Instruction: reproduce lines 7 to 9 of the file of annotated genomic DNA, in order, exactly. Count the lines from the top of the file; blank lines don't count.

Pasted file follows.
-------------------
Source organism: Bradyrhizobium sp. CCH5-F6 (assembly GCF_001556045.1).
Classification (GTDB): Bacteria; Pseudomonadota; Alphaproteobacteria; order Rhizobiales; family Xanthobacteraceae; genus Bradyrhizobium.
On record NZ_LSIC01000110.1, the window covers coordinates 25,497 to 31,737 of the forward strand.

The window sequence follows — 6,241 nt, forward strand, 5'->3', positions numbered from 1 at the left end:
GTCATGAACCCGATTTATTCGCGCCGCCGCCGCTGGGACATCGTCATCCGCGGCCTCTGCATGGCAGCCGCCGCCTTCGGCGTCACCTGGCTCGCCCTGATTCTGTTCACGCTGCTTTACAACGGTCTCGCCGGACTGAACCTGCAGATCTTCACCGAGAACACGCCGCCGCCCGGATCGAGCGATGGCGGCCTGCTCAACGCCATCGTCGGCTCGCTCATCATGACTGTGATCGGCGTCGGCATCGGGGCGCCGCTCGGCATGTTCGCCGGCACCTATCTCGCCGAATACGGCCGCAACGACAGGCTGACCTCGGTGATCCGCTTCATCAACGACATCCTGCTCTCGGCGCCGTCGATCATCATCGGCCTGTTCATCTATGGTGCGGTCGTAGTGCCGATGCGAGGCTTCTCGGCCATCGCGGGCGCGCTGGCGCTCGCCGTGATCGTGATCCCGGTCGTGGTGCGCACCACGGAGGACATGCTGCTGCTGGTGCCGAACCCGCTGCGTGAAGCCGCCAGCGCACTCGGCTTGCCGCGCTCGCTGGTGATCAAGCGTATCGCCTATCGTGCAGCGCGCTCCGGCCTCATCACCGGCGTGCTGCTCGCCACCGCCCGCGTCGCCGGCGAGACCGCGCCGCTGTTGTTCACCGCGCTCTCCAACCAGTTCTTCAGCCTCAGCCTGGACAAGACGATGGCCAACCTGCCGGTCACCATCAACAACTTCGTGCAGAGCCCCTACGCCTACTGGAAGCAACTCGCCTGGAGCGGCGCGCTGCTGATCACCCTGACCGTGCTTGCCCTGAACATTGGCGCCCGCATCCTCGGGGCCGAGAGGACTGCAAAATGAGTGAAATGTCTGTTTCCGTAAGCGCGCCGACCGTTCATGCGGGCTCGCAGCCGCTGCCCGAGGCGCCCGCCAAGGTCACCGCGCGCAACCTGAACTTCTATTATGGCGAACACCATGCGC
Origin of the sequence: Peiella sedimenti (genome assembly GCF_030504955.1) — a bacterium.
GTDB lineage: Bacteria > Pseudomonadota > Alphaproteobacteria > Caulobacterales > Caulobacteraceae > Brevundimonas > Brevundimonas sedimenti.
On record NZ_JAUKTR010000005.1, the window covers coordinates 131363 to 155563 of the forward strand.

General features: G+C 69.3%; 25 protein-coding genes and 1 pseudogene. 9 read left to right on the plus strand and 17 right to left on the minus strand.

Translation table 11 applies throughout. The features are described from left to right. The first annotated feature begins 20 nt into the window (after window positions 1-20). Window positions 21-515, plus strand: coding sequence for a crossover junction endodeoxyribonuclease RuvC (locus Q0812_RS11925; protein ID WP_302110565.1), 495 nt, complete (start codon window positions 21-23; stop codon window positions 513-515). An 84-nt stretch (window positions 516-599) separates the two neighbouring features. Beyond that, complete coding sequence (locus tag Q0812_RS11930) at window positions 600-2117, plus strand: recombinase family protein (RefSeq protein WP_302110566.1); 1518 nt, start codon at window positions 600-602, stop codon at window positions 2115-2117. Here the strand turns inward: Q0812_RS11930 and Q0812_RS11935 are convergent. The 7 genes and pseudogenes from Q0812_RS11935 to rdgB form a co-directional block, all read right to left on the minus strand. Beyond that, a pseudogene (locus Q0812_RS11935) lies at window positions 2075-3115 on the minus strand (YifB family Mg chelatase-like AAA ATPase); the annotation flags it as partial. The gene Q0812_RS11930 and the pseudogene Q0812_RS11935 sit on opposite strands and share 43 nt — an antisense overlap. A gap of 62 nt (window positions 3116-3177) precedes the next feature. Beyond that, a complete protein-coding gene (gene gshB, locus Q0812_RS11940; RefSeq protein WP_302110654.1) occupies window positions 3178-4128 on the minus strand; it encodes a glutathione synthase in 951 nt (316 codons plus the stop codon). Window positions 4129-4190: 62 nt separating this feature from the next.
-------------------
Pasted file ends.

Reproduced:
GTDB lineage: Bacteria > Pseudomonadota > Alphaproteobacteria > Caulobacterales > Caulobacteraceae > Brevundimonas > Brevundimonas sedimenti.
On record NZ_JAUKTR010000005.1, the window covers coordinates 131363 to 155563 of the forward strand.

General features: G+C 69.3%; 25 protein-coding genes and 1 pseudogene. 9 read left to right on the plus strand and 17 right to left on the minus strand.